The Coast News Group
Photo by Ryan Woldt
Cheers! North County Columns

Cheers! North County: Find your holiday in a pint

It happened in that time crease that separates afternoon from the evening. The sun was on its downward slide and warming just one side of my face. A few light clouds were rolling in from the west, off the ocean, but the sky was mostly blue. I leaned back in my chair, kicking my flip-flop-clad feet onto another dusty patio chair.

There was an unopened book resting on an overturned milk crate turned side table. A breeze took the opportunity to pass on by, hummingbirds chattered and circled each other like lightning-fast boxers looking for the briefest of opportunities to dive toward the feeder for a few slurps of sugar water. It was there that it happened.

The succulents to my left were almost glowing green. Their leaves fleshy and engorged from recent waterings, with raspberry-red tips so vibrant they inspired me to close my eyes. I took a sip of the cold beer in my hand. I took a second, my eyes still closed, then a third, and that is when it happened. That is when the Fourth of July became a holiday for me.

Fireworks were popping in the background, but they faded into the cacophony of background noise that is the city, and I sat doing nothing but sip, sip, sip my beer. I did nothing but relax. It felt like the first time in months of pandemic, of protest, of politics I’ve been content.

The beer was my holiday. It’s crispness, chill and easy drinkability. Locally brewed with pilsner malt, it has a husky base but combined with Belgian yeast to create a light, almost effervescent body. There is a floral hop bouquet that tickles the inside of my nose, sending pleasure signals to my brain. With it I feel connected to this community, and also to my European heritage.

This is the first year, in many, that my wife and I weren’t traveling home to visit family for Independence Day. We go in July because we enjoy our winter holidays here at the beach. You don’t know cold until you experience Wisconsin cold.

There was no visit to a lake this year. No grill-out with the family. No potato salad, or game of Kubb. No cribbage or euchre. No fishing, and no American flag shorts to be seen anywhere.

But there was this beer. When I opened my eyes, the glass was still hovering near my lips. The beer glows golden, reminiscent of a wheat field in the fading summer light. Nearly perfectly translucent, the only breaks in clarity were the swirling trails of carbonation forming a near-perfect mandala.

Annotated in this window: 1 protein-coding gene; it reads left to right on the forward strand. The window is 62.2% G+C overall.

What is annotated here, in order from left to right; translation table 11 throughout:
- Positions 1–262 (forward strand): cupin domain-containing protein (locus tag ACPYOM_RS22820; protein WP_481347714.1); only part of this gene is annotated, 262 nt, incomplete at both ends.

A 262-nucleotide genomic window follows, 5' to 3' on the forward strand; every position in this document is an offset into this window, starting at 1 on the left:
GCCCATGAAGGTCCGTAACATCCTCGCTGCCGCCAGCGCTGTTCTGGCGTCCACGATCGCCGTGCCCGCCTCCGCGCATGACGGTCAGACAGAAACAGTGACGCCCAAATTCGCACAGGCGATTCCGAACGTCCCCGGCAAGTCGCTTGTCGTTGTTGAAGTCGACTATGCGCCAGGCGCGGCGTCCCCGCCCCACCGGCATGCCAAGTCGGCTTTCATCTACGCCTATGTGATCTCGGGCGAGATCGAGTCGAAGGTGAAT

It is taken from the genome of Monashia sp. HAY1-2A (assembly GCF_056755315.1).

Every song emitted from the speaker was the right one for the moment. Every smell, the neighbors’ charcoal grill, the exhaust from a passing motorcycle, hints of pine and clove from my beard oil, mix with the light yet distinctly bread-y beer aroma.

The overgrown palms in the neighbors’ lawn waved their fronds at me. I closed my eyes once more and did … nothing. No cellphone out to compulsively check Instagram or Twitter. I successfully ignored that book, and no part of me even pretended not to enjoy the peace of just sitting.

Since I’m not home with the family (who I miss dearly, and obviously, I’d rather be with you if you’re reading this), I also never try to get through a conversation about the upcoming election with Uncle So-and-So or get sprayed in the crotch by Cousin Something-or-Other’s unrelentingly cute kids who’ve commandeered the garden hose. I know I won’t be sleeping on a rock-hard guest bed, or in a tent on the ground.

I just drank one unbelievably delicious local beer, half dozed off, and let the sun’s rays wrap around me. That beer was my holiday, and I made a note to myself to remember that when life starts getting hectic again, I can take a 15-minute vacation whenever I need it. I’ll just go to the fridge, grab a beer and head out back to the patio.

  • Pure Brewing at the Village, next to the Carlsbad Village Coaster stop, has opened for the first time offering, beer to go.
  • Due to rising rates of infection and positivity rates, San Diego County has been placed on California’s coronavirus monitoring list. Bars, breweries and wineries not serving food will be closed, and locations with a food license or partner will be able to open for outdoor dining with food only.